AMERICAN workers are inadequately protected by an under-funded, under-staffed Occupational Safety and Health Administration (OSHA), the AFL-CIO said in a report released April 27.
"When the low rate of workplace inspections is viewed in combination with the paltry financial consequences of violating the law, the message to employers is clear: OSHA is an agency with a weak bark and an even weaker bite," the nation's biggest labor organization said.
The report said job injury rates are at the highest level in a decade. It stated that 60,000 workers are permanently disabled each year from workplace injury and illness, while more than 10,000 are killed annually.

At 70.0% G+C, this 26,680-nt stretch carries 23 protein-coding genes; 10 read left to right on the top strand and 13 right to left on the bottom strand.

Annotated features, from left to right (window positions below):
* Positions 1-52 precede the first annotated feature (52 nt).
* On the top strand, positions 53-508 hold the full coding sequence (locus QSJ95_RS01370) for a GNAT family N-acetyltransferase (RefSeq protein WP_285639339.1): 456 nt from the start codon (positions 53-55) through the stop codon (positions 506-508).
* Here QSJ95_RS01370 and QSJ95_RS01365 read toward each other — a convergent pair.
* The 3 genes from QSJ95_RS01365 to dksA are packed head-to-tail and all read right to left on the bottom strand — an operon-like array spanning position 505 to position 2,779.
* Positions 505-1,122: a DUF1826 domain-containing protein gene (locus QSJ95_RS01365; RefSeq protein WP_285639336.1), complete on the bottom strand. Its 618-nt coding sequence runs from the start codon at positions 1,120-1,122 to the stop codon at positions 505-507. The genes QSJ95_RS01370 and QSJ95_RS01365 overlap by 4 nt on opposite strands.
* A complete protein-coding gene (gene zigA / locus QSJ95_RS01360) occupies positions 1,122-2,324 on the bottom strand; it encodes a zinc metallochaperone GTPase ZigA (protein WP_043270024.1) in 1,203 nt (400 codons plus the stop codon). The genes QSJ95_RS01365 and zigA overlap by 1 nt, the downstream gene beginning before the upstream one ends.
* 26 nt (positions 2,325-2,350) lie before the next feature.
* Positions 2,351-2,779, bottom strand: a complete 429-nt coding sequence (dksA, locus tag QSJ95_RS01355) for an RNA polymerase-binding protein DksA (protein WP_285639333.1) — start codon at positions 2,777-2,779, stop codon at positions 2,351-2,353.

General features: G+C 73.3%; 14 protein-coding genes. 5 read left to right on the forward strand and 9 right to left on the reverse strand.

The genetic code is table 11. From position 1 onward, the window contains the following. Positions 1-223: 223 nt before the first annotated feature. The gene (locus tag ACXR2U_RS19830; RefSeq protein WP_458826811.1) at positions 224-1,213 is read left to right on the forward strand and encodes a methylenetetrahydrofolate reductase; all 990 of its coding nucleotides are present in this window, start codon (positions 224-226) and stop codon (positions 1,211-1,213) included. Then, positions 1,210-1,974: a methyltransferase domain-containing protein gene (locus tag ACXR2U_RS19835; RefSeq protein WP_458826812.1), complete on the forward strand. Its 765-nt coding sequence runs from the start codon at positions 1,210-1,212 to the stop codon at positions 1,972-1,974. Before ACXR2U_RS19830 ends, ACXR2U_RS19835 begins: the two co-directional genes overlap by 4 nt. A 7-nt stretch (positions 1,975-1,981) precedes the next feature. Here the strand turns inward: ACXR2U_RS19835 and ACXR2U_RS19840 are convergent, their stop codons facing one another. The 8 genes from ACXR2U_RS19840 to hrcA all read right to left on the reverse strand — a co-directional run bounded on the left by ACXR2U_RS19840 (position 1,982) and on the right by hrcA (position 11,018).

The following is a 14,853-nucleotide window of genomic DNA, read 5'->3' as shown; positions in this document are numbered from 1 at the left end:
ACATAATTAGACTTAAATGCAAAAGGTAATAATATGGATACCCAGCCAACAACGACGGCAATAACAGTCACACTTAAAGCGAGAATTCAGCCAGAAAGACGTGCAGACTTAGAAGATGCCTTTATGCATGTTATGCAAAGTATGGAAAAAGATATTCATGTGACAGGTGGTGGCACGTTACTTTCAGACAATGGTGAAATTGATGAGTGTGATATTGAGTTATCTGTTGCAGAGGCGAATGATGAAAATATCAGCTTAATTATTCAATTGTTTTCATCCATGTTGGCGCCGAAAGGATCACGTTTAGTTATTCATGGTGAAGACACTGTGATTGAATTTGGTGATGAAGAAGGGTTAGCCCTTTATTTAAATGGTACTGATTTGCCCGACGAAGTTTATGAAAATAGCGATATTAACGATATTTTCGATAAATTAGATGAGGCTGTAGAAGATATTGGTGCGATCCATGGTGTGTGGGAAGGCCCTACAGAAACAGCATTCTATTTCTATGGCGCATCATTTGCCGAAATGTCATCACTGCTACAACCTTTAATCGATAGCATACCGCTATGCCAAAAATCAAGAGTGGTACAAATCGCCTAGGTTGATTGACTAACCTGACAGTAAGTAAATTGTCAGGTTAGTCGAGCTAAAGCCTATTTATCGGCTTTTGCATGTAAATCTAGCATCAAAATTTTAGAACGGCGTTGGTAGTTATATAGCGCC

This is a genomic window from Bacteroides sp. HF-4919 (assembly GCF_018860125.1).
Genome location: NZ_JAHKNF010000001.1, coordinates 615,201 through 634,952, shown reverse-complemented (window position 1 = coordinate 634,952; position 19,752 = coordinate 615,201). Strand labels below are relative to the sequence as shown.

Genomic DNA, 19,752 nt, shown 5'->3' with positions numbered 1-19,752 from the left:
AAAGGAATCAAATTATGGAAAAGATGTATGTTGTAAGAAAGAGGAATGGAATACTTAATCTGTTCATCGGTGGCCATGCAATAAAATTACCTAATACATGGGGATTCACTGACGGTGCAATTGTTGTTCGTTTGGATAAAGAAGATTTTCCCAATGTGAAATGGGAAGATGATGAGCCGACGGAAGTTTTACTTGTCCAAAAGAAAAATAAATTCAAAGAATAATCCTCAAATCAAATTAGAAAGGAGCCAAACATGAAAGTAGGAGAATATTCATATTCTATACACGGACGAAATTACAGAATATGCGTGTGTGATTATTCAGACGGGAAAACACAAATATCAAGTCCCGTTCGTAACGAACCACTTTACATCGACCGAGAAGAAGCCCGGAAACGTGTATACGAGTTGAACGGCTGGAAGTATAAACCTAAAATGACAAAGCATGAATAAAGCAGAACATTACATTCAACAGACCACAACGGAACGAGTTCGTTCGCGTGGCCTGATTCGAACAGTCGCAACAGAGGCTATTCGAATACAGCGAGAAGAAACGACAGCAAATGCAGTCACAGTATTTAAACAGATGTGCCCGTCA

The federal OSHA, with fewer than 1,000 inspectors, is only equipped to inspect workplaces an average of once every 84 years, the report said, and inspects high-hazard workplaces an average of every 25 years.
With OSHA's $300 million annual budget and states' $80 million-worth of worker-protection programs, governments spend just $3.80 per worker for job safety, the report said. The average penalty paid by employers from 1972 to 1990 following an accident resulting in death was $1,130. Penalties varied widely among the states, with Utah at the lowest average of $340 and Maine at the highest with $5,360.